Climbing fibs.

Mossy fibs.








Now, what about branches of the DSCT, CCT, VCT and PCT that are destined for the cerebellar cortex. The axons of these inputs are called MOSSY fibers. Like climbing fibers, the information carried by mossy fibers is heading for the Purkinje cells. However, unlike climbing fibers, mossy fibers DO NOT go directly to the Purkinje cell. Each mossy fiber branches profusely in the white matter. Each of these branches has multiple (up to 50) swellings (that resembled moss to the old time neuroanatomists) that contain round vesicles and synaptic thickenings. Each swelling, called a "rosette", is a synapse of the mossy fiber onto the dendrite of a granule cell. In the detail above you can see two rosettes contacting two different dendrites of the same granule cell. These are excitatory synapses. A rosette can also occur where the dendrites of several (up to 15) granule cells are contacted. Each mossy fiber can have up to 50 rosettes. You can see that there is considerable divergence of the mossy fiber signal.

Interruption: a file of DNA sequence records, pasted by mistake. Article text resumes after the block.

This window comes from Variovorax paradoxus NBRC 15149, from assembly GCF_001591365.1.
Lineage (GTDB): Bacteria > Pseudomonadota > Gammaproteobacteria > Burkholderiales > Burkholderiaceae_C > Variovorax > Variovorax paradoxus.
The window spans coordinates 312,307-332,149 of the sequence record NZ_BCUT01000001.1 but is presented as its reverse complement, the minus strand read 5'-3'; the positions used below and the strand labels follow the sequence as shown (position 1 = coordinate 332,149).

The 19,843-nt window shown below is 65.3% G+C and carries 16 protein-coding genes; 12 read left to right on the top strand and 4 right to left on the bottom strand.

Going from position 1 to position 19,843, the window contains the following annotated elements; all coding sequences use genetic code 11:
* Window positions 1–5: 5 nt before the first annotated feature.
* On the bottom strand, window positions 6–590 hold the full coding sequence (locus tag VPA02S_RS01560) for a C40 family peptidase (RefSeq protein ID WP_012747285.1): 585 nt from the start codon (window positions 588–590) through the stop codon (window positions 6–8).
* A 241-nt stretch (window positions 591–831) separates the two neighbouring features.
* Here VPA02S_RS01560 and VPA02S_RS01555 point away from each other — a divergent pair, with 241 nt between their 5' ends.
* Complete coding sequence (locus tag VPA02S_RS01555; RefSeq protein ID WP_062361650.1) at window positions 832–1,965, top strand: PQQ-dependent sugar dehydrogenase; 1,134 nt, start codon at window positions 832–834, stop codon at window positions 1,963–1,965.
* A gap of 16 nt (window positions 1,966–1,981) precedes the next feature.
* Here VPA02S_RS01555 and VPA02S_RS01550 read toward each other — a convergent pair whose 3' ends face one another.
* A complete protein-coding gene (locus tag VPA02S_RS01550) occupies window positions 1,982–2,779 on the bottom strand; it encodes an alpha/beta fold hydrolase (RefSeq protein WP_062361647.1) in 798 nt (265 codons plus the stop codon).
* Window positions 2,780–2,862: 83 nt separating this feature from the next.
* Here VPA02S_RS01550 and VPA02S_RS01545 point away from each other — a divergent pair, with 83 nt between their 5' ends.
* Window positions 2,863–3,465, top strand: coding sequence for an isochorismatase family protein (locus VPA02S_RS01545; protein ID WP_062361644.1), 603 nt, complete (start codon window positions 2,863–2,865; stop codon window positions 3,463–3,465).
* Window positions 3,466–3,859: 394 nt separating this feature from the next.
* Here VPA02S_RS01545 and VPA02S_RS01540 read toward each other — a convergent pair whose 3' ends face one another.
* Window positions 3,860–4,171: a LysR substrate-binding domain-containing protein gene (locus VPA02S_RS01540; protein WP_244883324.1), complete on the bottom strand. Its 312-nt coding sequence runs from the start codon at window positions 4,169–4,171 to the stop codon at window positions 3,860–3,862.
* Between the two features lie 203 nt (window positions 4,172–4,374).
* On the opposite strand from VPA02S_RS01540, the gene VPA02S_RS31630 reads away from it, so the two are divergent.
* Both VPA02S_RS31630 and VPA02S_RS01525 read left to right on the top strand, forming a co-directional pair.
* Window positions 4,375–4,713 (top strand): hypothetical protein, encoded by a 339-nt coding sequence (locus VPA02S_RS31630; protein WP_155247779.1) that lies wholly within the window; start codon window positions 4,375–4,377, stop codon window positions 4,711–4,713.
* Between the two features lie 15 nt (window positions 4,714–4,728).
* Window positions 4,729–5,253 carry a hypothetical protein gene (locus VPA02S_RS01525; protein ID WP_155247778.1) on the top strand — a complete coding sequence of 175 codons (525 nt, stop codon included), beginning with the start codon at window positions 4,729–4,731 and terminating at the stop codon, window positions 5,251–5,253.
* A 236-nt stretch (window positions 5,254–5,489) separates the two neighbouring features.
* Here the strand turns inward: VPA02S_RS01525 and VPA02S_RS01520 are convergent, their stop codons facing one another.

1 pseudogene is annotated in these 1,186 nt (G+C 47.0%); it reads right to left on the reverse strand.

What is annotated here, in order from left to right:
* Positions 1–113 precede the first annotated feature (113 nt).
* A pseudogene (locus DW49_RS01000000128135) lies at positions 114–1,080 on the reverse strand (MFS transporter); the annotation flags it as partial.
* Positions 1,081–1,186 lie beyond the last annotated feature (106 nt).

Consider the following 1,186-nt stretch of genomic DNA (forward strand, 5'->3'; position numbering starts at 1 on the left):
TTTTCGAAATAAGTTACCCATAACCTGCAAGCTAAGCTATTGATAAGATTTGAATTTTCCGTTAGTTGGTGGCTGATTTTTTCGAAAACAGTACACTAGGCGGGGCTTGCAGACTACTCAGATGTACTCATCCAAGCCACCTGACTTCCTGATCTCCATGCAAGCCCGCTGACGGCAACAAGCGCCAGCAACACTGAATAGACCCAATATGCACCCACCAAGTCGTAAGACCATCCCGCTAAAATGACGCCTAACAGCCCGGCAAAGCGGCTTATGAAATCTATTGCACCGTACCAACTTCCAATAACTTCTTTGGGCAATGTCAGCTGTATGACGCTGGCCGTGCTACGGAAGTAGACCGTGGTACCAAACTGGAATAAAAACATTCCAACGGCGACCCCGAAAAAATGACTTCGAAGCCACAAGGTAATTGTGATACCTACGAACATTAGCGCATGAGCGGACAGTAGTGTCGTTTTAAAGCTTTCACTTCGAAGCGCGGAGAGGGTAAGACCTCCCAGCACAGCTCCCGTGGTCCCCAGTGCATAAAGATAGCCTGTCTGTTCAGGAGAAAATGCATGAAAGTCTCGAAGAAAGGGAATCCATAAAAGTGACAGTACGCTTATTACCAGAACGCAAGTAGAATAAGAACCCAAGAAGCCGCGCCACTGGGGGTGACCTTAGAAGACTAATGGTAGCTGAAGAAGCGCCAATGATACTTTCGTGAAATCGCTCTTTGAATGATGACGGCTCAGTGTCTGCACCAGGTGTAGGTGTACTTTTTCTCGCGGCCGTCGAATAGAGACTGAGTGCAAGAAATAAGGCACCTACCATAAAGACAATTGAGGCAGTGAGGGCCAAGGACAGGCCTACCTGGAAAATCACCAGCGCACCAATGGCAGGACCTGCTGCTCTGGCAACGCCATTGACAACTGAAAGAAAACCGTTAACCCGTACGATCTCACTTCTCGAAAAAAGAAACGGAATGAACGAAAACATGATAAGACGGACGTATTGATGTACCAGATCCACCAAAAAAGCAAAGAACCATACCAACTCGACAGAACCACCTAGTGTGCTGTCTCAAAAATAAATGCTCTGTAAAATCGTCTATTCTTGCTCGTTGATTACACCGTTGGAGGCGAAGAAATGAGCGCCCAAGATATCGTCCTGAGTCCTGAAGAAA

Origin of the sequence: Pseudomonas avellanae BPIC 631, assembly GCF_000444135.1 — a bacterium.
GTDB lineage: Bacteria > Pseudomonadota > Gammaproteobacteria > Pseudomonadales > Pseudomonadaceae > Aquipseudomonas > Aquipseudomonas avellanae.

Granule cells have long axons that pass dorsally through the granule and Purkinje, cell layers to reach the molecular layer of the cerebellar cortex, where they bifurcate and run PARALLEL to the long axis of the folium. These fibers, which are called parallel fibers, travel at right angles to the dendrites of the Purkinje cells (think of telephone lines running through a row of (flattened) trees in the fall after peak color). Each parallel fiber synapses upon and excites the dendritic spines of numerous Purkinje cells, but the synaptic effect of a single parallel fiber upon a Purkinje cell is extremely weak (contrast this with a climbing fiber). How then can the mossy fiber input fire the Purkinje cells? Well, what is needed is for many mossy fibers to fire rapidly and together, which causes many granule cells to fire together, which turns on lots of parallel fibers which then excite enough of the spines on a Purkinje cell to result in an action potential. When this occurs, the Purkinje cell exhibits what is called a simple spike. Such a spike in a Purkinje cell is shown below. In contrast to those lazy climbing fibers that fire about 1 per second (yet have a very powerful effect upon the Purkinje cell resulting in the complex spike), mossy fibers are really "gunners" (I use the term affectionately) in that they are always working. Thus they fire spontaneously and rapidly (50-100 per second) and cause (via the granule cells and parallel fibers of course) Purkinje cells to fire simple spikes at the same frequency.